Day 1: 2 Samuel 6:12, 1 Chronicles 15:1-28, 2 Samuel 6:12-16, 1 Chronicles 15:29, 2 Samuel 6:17-19, 1 Chronicles 16:1-43, 2 Samuel 6:19-23
Day 2: 2 Samuel 7:1-17, 1 Chronicles 17:1-15, 2 Samuel 7:18-29, 1 Chronicles 17:16-27, 2 Samuel 8:1-14, 1 Chronicles 18:1-13, Psalm 60
Day 3: 2 Samuel 8:15-18, 1 Chronicles 18:14-17, 1 Chronicles 6:16-30, 1 Chronicles 6:50-53, 1 Chronicles 6:31-48, 2 Samuel 9:1-10:19, 1 Chronicles 19:1-19
Day 4: 1 Chronicles 20:1, 2 Samuel 11:1-12:14, Psalm 51, 2 Samuel 12:15-25, 2 Samuel 5:14-16, 1 Chronicles 14:3-7, 1 Chronicles 3:5-9
Day 5: 2 Samuel 12:26-31, 1 Chronicles 20:2-3, 2 Samuel 13:1-14:33
Day 6: 2 Samuel 15:1-17:14
Day 7: 2 Samuel 17:15-29, Psalm 3, Psalm 63, 2 Samuel 18:1-19:30
- (2 Samuel 6:16-23) What’s going on with David’s treatment of Michal? One clue to this is how frequently she’s mentioned as “Saul’s daughter” in the passage. I think that part of the dynamic here is her concern for David’s dignity not as David but as king, his image in front of the people, much like Saul. She’s not accustomed to a king who worships, which we can see from the story of Saul. We know that she personally had kept teraphim in her house and used one to cover up David’s flight from Saul. We also see that God is using this to remove Saul’s line from any connection to the line of the Messiah to come. The barrenness mentioned here may not mean that David abstained from all relations with her (the passage doesn’t mandate that), but it could be part of God’s judgment toward her.
- (2 Sam. 7) Nathan says that David can build the temple, and then God says no. God corrects His prophet. Is David missing God’s will for his life? No: he’s done exactly what God has brought him to the throne to do; he just can’t do what’s God’s will for Solomon. He can prepare the way for it with all his heart.
- (2 Sam 8) The defeat and measuring off of the Moabites. David executes 2/3 of his prisoners. We get creeped out at this point, because we see the way it was decided; but we look at 1 Chron. 18:12 and Abishai kills 18,000 Edomites, and it’s just a number. Once again. we return to the world without the gospel- violent. Al l nations at this time did these kinds of things. Was it right, or ideal? No, but it was a reality. Our world today would still be like that, without the gospel. which softens hearts even toward the lives of enemies. And David was merciful to the 1/3 who lived: he could have killed them all.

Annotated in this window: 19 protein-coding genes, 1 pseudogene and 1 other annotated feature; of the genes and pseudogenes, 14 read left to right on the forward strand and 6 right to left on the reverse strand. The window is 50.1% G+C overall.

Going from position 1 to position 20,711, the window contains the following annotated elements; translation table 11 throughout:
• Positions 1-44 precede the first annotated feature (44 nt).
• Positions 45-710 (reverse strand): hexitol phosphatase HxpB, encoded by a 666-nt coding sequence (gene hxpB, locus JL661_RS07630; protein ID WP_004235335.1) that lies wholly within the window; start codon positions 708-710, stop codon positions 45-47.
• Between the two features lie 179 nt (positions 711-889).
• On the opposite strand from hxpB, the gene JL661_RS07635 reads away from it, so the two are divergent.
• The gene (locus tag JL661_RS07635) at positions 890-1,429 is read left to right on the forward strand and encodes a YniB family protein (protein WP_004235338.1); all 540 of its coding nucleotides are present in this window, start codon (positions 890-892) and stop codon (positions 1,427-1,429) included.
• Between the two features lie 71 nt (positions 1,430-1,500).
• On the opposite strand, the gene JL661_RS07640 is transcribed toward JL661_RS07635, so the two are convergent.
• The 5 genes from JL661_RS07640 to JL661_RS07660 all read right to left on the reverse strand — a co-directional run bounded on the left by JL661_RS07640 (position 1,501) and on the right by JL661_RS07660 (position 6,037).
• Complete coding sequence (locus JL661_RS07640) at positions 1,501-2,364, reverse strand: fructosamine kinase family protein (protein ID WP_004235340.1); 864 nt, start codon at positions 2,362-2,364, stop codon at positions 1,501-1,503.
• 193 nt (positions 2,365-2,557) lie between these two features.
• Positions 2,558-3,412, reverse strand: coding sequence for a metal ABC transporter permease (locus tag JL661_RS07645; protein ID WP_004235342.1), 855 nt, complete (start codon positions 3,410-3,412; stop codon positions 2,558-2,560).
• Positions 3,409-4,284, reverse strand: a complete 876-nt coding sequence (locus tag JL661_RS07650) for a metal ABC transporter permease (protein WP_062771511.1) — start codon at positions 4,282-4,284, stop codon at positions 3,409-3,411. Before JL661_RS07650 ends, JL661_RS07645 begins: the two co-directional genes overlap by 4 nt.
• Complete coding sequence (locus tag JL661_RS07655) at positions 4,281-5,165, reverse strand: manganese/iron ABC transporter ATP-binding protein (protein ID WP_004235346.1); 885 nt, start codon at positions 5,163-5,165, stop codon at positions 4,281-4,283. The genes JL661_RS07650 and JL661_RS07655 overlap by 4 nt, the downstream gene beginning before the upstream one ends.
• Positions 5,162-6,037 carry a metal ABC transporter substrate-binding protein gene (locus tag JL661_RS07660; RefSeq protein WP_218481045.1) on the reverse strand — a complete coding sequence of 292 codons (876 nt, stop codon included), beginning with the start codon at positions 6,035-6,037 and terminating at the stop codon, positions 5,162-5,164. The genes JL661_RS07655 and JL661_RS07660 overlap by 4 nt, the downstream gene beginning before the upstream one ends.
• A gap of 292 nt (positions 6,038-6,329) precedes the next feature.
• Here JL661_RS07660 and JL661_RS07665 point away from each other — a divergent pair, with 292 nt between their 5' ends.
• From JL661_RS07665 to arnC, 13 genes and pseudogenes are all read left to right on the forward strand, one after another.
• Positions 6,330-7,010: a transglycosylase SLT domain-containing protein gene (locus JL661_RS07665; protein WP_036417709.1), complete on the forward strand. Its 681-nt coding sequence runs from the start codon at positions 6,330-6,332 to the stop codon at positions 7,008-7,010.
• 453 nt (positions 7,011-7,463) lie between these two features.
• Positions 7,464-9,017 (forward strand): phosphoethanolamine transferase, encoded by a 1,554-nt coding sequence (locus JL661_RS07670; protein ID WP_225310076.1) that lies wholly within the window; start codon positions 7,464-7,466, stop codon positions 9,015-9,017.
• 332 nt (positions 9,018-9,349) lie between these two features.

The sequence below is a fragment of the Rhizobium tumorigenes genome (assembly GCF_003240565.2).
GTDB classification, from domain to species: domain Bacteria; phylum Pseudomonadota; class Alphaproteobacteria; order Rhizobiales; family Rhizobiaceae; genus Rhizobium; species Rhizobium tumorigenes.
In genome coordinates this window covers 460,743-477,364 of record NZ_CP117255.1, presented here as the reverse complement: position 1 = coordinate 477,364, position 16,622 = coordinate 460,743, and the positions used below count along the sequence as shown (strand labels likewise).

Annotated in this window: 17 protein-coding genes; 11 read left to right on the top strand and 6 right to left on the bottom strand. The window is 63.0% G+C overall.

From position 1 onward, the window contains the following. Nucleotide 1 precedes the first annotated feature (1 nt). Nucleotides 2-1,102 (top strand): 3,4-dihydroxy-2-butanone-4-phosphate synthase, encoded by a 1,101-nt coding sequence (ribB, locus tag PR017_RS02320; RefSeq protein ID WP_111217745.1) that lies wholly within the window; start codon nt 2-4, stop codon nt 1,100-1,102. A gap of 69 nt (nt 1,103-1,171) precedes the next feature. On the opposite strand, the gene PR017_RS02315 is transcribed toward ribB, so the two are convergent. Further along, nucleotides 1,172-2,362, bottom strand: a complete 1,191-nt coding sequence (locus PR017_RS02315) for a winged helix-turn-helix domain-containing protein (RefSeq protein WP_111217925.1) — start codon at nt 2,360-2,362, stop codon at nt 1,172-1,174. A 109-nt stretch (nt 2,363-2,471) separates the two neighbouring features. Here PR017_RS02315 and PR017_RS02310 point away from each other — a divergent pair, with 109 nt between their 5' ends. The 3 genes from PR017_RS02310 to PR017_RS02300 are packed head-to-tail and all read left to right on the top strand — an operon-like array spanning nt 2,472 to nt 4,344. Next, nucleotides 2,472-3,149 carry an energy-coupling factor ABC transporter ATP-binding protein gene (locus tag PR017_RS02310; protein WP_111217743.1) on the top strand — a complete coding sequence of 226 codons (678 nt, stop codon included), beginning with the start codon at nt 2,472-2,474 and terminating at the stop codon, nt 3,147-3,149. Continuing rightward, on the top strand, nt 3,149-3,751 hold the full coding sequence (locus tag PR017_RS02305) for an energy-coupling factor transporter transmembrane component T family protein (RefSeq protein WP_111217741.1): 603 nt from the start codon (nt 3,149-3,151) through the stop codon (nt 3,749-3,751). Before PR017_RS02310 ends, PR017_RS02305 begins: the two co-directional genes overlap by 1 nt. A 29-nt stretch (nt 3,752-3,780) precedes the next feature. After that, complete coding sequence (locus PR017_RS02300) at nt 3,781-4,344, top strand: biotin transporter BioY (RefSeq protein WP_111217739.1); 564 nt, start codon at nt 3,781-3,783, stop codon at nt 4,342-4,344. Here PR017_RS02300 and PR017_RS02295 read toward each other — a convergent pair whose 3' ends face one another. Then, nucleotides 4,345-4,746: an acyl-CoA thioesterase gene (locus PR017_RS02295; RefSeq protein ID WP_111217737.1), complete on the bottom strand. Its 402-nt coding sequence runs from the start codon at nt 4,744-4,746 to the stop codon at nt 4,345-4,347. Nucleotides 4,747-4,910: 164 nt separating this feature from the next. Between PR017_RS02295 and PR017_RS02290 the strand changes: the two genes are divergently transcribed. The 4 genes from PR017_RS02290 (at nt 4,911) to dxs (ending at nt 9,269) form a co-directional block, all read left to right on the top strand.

- (2 Sam. 10) Cutting off half the clothes and half the beards? They were forced to violate the Torah. They would only shave their beards for the Nazirte vow or for ritual cleansings. This was a huge shame for them as men denuded and as Israelites forced to break their law in a very public way.
- (2 Sam. 12) God’s punishment of David in the death of the child. What’s going on here?
- (2 Sam. 5:14•16) Both sides of Jesus’ lineage represented here.
- (2 Sam. 12:28•28) David’s in a really bad place as a king. His general has to threaten to crown himself to get David to come out to the battle field. David’s neglected his role and harmed his relationship with Joab in the future. There are huge consequences to this one choice that David makes- the death of Uriah, the alienation of Ahithophel, Bathsheba’s grandfather, the example of sexual indiscretion he leaves for everyone in the palace, making it easier for Jonadab to counsel Amnon to rape Tamar: David ‘s silence in the face of injustice and rebellion, the alienation of Jonadab, the lack of respect Absalom develops for David. This one moment has huge repercussions.
- (2 Sam. 13) Why is the rape of Tamar in the Bible? Parallels the rape of Dinah, parallels David’s sin. This is not a fiction book. It shows things that really happened.
- (2 Sam. 18•19) David ‘s reaction to Absalom’s death and Joab’s subsequent rebuke.